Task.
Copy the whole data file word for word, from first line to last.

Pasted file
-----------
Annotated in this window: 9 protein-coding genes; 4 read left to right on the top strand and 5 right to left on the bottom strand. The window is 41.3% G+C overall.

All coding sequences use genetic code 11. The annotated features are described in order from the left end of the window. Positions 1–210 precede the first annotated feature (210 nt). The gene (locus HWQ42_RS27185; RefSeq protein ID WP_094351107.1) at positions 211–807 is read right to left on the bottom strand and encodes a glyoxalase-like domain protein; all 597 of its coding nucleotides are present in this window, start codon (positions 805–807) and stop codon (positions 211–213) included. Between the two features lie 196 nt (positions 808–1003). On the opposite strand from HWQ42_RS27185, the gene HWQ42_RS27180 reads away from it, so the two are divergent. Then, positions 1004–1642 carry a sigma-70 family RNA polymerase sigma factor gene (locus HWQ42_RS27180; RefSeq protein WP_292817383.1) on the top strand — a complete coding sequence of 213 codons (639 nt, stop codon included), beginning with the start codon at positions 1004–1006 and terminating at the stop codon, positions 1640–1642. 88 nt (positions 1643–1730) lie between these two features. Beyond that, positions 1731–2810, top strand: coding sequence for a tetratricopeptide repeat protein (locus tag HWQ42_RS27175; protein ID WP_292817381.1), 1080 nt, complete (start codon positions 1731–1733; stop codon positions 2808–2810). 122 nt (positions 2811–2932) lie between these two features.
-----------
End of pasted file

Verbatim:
Annotated in this window: 9 protein-coding genes; 4 read left to right on the top strand and 5 right to left on the bottom strand. The window is 41.3% G+C overall.

All coding sequences use genetic code 11. The annotated features are described in order from the left end of the window. Positions 1–210 precede the first annotated feature (210 nt). The gene (locus HWQ42_RS27185; RefSeq protein ID WP_094351107.1) at positions 211–807 is read right to left on the bottom strand and encodes a glyoxalase-like domain protein; all 597 of its coding nucleotides are present in this window, start codon (positions 805–807) and stop codon (positions 211–213) included. Between the two features lie 196 nt (positions 808–1003). On the opposite strand from HWQ42_RS27185, the gene HWQ42_RS27180 reads away from it, so the two are divergent. Then, positions 1004–1642 carry a sigma-70 family RNA polymerase sigma factor gene (locus HWQ42_RS27180; RefSeq protein WP_292817383.1) on the top strand — a complete coding sequence of 213 codons (639 nt, stop codon included), beginning with the start codon at positions 1004–1006 and terminating at the stop codon, positions 1640–1642. 88 nt (positions 1643–1730) lie between these two features. Beyond that, positions 1731–2810, top strand: coding sequence for a tetratricopeptide repeat protein (locus tag HWQ42_RS27175; protein ID WP_292817381.1), 1080 nt, complete (start codon positions 1731–1733; stop codon positions 2808–2810). 122 nt (positions 2811–2932) lie between these two features.